SENATE VETERANS' AFFAIRS COMMITTEE CHAIRMAN SAYS "NO"
SENATE VETERANS' AFFAIRS COMMITTEE CHAIRMAN SAYS "NO" TO DOUBLING PRESCRIPTION DRUG CO-PAYS AND "NO" TO CUTTING OFF FUNDS FOR VETERANS NURSING HOMES
(Washington, DC) Just three days after receiving testimony on the President's proposed budget for the Department of Veterans' Affairs, Sen. Larry Craig, Chairman of the U.S. Senate Committee on Veterans' Affairs, today rejected both doubling prescription drug co-pays for veterans and decreased spending on state nursing homes for veterans.
He also called on Congress to provide $244 million more on medical services for veterans above what the president had proposed. In addition he expressed support for the president's $200 million proposed increases in funding for mental health services and prosthetic care for returning soldiers.
"With the smell of gunsmoke still in the air in Iraq, we need to make sure we have enough money to address the medical needs of today's veterans and tomorrow's heroes," said Sen. Larry Craig (R-Idaho), Chairman of the Veterans' Affairs committee.
The senator also supports an increase in funding to pay for emergency medical services obtained by enrolled veterans at non-VA hospitals. "This is particularly important in rural states like mine where veterans hospitals can be hundreds of miles away and inaccessible for emergency treatment," Craig said.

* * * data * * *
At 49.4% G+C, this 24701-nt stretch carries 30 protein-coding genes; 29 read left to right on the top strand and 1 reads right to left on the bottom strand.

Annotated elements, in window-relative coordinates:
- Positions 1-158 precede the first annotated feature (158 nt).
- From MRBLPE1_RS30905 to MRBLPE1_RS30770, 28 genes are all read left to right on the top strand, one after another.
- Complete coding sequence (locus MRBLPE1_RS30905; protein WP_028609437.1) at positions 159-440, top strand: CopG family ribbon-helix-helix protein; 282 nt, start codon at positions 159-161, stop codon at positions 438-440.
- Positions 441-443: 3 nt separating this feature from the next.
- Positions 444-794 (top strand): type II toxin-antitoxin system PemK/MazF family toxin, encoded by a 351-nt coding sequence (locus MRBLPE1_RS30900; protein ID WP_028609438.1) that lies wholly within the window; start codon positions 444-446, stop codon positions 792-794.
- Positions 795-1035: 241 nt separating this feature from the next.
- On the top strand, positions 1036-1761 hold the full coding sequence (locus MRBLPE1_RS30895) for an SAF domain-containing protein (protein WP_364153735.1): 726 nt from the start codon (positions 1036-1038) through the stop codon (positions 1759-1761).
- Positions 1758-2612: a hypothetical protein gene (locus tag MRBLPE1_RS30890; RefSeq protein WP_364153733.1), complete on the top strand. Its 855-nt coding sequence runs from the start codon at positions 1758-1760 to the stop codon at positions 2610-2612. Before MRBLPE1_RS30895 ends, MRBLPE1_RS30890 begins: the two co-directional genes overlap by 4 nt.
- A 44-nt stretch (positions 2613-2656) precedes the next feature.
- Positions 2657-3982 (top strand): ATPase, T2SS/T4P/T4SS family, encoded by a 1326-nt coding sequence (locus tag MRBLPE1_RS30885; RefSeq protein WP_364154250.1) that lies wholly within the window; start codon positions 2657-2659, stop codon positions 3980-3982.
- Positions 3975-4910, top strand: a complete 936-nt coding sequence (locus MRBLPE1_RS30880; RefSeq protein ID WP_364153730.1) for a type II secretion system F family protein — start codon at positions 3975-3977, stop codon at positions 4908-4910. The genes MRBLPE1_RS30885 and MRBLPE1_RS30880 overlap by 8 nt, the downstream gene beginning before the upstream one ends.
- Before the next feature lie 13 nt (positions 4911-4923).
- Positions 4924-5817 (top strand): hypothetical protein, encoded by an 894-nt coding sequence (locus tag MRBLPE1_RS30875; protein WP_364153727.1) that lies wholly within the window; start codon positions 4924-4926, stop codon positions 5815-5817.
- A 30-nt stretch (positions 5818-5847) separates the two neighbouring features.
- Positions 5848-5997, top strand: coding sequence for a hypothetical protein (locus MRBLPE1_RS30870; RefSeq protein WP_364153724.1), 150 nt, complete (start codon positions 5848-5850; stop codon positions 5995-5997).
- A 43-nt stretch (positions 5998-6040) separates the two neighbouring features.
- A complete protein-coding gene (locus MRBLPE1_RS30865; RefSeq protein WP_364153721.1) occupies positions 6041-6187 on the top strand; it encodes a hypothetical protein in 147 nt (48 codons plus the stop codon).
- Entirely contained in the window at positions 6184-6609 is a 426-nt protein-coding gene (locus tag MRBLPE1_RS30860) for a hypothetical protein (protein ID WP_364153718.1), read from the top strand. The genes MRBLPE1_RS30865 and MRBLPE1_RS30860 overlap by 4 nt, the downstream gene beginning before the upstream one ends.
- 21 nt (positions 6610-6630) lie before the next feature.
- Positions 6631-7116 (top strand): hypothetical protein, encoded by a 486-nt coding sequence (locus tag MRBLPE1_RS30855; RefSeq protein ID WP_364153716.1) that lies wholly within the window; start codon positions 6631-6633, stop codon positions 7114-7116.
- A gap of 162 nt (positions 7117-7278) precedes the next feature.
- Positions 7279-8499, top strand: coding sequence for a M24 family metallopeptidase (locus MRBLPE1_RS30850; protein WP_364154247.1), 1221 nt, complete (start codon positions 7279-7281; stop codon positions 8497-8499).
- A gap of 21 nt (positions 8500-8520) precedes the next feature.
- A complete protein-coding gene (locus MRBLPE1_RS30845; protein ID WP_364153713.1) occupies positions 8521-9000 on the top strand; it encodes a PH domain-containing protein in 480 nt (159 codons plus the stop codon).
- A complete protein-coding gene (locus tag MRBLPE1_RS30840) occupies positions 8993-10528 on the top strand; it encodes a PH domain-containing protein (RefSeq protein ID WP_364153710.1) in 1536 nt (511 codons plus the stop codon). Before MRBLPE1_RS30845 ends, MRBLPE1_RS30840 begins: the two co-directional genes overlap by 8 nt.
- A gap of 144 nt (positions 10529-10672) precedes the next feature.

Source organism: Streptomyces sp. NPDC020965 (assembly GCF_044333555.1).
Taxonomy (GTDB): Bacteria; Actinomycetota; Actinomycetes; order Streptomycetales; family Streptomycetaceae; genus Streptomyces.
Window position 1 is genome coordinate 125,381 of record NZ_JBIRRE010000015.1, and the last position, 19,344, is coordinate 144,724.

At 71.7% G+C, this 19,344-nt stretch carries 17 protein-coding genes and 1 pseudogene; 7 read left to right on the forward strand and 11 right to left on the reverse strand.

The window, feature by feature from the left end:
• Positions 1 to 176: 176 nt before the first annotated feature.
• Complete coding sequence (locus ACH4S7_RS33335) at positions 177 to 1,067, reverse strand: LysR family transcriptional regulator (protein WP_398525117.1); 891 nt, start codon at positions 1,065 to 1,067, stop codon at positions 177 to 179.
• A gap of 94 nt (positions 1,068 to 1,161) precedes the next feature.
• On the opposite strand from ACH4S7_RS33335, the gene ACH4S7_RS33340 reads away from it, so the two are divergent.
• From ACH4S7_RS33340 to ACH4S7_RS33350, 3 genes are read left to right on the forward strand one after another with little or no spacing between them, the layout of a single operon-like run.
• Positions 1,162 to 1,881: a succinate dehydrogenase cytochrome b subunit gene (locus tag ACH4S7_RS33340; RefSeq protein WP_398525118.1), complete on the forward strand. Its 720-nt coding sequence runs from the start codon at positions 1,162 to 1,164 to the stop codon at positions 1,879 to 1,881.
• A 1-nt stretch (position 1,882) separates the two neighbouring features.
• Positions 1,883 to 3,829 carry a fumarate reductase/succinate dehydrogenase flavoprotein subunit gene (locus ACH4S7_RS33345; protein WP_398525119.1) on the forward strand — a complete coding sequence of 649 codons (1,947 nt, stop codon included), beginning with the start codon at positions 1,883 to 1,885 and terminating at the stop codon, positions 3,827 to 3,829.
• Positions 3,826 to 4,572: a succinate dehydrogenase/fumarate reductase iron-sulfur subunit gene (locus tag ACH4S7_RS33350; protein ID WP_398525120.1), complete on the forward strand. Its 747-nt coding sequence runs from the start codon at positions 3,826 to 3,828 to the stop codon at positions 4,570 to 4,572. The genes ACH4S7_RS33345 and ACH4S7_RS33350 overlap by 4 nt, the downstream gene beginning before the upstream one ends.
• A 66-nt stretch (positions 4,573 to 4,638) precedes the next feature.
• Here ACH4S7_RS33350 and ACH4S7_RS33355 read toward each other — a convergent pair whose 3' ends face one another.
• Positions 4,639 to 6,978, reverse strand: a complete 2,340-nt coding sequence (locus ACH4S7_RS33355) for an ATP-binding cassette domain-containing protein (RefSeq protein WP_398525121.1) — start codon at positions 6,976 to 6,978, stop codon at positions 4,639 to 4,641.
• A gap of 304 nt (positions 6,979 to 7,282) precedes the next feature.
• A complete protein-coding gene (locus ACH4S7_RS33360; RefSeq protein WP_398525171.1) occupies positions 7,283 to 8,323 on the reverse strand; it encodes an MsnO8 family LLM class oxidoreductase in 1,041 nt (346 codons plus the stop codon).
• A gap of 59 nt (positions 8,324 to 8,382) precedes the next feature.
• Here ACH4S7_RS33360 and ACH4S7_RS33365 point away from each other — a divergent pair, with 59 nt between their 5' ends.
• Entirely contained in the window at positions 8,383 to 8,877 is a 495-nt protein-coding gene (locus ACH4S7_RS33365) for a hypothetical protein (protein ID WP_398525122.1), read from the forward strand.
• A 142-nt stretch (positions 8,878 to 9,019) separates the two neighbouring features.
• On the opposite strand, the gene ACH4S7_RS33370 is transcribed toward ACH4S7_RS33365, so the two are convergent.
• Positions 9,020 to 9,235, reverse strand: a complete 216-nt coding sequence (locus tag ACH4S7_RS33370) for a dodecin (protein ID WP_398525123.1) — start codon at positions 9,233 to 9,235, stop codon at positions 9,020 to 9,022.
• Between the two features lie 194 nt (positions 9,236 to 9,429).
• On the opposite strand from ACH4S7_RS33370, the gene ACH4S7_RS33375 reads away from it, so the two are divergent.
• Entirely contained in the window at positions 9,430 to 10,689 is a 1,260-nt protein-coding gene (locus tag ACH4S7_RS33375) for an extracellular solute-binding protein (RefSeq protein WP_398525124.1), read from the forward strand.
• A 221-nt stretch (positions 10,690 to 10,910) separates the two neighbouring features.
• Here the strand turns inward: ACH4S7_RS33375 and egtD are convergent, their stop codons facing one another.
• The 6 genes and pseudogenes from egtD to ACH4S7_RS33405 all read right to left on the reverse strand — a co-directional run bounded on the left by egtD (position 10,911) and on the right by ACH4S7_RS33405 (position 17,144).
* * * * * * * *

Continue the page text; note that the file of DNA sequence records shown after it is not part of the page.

Craig made his recommendations on behalf of Republican members of the Veterans' Committee in a letter to the Senate Budget Committee. Senate Democrats are sending another letter to the Budget Committee clarifying their views.
Sen. Craig and his fellow Republicans rejected the administration's request that Congress raise the $7 co-pay for prescription medications to $15 per prescription. Republicans also rejected the VA's effort to restrict payments states receive for veterans nursing homes, calling the proposal an "unsound idea."
Committee Republicans did agree in their letter to the Budget Committee to approve a $250 a year "enrollment fee" for higher income veterans who have no service connected injuries.
"The Committee fully appreciates the concerns raised by veterans service organization witnesses at the Committee's hearing on February 15, 2005," Craig wrote. "But we are faced this year with an influx of new, highest-priority, combat veterans at a time of flattening appropriations. VA must garner supplemental funding from some source, and we see no easy options. Thus, we do not object to the Administration's proposal that non-service-connected, non-poor, veterans make a modest contribution of $250 per year to defray the cost of their, and their fellow veterans', care."